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Smart manufacturing to drive China vision sales

Jul 27, 2021

Isabel Yang from the China Machine Vision union gave an update on the vision market in the country during the EMVA business conference

China is already a massive market for machine vision, and its growth trajectory is only set to rise. ‘It's important to pay attention to the Chinese market,’ Isabel Yang, VP of Luster Lighttech and vice chair of the China Machine Vision union (CMVU), told those attending the 2021 EMVA business conference.

She said smart manufacturing - which is now a well-known buzzword in certain circles in China and developments in which will impact machine vision - is expected to grow by at least 30 per cent in 2021, with similar levels of growth predicted for the next three years.

Yang said that, in China, vision is thought of as one of the four pillars that smart manufacturing relies on - the other three being AI, big data, and cloud computing. ‘They [manufacturers] need new engineers that can drive this smart manufacturing business,’ she said, adding that now many universities have started to include a major in machine vision, not just computer vision, in an effort to train the next generation of machine vision engineers.

In addition, the Chinese government and Chinese companies are now putting a lot of R&D money behind machine vision technology. Yang said that, in 2020, around 18 per cent of machine vision revenue as a whole went into R&D, according to a report by the CMVU.

‘In the past no one knew the term machine vision,’ Yang said. ‘Now everyone wants to talk about machine vision. So, there will be a lot of innovation in this space and also strong competition.’

The largest market for machine vision in China is electronics, which reached more than 60m RMB in 2020 and grew 19.5 per cent between 2018 and 2020, still with strong growth in 2020, according to CMVU data. The semiconductor segment is the second largest market at just above 10m RMB; automotive is third at around 10m RMB. Both grew in 2019 compared to 2018, but stagnated in 2020; semicon grew 51 per cent between 2018 and 2020, while automotive grew 17.1 per cent.

Yang said China is investing a lot in manufacturing batteries, which is driving demand for inspection equipment. She also said that solar panel production is a fast-growing market in China, and that this is leading to a need for infrared cameras to inspect the silicon panels.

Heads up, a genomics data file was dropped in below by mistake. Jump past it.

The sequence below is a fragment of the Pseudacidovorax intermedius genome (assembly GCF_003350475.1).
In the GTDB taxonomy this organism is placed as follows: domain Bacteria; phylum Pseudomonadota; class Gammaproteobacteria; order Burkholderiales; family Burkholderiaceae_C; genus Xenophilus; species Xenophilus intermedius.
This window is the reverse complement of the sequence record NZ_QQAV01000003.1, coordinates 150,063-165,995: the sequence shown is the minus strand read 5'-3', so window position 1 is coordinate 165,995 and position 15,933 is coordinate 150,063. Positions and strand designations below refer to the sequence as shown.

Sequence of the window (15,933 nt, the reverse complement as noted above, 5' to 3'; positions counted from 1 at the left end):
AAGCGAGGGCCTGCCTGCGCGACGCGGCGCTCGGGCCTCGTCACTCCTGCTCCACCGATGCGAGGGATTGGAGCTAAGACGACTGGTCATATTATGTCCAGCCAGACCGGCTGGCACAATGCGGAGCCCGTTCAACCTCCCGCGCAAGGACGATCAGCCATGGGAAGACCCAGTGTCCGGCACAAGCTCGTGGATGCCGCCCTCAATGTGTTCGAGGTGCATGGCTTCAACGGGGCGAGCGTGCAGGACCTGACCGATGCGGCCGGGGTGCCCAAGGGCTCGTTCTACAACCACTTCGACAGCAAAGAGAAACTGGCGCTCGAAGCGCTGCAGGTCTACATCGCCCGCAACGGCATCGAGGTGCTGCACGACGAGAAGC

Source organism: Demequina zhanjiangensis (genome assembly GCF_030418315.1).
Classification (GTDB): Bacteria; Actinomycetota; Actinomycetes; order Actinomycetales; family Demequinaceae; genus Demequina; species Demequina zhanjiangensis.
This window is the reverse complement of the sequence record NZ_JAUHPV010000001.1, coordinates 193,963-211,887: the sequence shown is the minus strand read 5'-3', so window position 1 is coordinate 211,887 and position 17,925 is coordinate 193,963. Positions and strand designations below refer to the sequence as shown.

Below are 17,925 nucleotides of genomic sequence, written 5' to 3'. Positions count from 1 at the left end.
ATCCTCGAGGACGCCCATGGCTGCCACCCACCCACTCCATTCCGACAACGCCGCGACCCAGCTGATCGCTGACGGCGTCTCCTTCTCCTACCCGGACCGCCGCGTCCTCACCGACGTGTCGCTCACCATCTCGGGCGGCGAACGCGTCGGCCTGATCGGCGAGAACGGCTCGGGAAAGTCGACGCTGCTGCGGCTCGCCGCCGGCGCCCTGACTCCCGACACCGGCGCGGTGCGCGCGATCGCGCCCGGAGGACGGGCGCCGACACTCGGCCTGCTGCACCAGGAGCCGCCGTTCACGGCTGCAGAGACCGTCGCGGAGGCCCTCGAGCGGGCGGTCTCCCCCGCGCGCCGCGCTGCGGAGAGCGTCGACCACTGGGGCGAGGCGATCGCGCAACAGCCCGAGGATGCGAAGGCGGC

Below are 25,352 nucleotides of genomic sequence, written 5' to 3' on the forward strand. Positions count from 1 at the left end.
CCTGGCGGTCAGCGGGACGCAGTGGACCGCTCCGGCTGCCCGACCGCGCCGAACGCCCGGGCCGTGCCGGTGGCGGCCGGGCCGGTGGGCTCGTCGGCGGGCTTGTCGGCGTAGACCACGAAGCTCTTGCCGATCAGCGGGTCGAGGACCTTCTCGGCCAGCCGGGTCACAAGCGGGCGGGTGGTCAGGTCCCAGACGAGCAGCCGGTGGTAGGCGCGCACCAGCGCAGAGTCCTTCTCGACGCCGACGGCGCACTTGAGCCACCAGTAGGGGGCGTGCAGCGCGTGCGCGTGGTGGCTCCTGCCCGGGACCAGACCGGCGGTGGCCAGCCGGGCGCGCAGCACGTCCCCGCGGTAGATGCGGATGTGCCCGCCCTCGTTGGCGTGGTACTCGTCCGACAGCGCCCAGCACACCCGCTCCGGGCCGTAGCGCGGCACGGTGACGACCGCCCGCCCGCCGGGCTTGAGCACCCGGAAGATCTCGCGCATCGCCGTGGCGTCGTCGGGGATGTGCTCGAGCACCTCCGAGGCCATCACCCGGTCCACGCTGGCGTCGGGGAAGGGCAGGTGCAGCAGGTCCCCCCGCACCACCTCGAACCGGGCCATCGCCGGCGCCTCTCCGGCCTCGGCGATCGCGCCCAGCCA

Logistics is growing quickly as a market for machine vision - up 55.8 per cent from 2018 to 2020 - but revenue is still relatively small at around 2m RMB in 2020.

The fastest growing camera technology between 2018 and 2020 was 3D cameras, which rose 53 per cent to around 5m RMB. CMVU is working with other G3 organisations - G3 is the global body of machine vision trade associations - on a 3D vision standards group to verify and standardise 3D measurement techniques. ‘In China we have had a lot of new 3D vision companies join the market, with many different kinds of 3D cameras and systems,’ Yang said. ‘We formed this 3D standard group… to give value-add to the G3 group.’

Configurable vision systems still commands the largest sales volume of more than 60m RMB in 2020, up 17.8 per cent from 2018 to 2020.

Yang explained that there’s a huge end-user market in China, that almost 60 per cent of machine vision sales are made directly to end-users, which will have their own automation experts. However, European vision providers looking to sell into China still have to work through the distribution channels, Yang advised, as these are the main routes into the markets within China for international suppliers.

Yang said that interest around smart manufacturing and machine vision is now so great that large internet players, such as Alibaba, are looking to enter the market. There are also many new deep learning and AI companies joining this field, and, because of 5G, smart manufacturing is promoted by telecom companies. ‘All these companies have a strong attention on machine vision,’ she said.

Article from: Imaging&Machine Vision Europe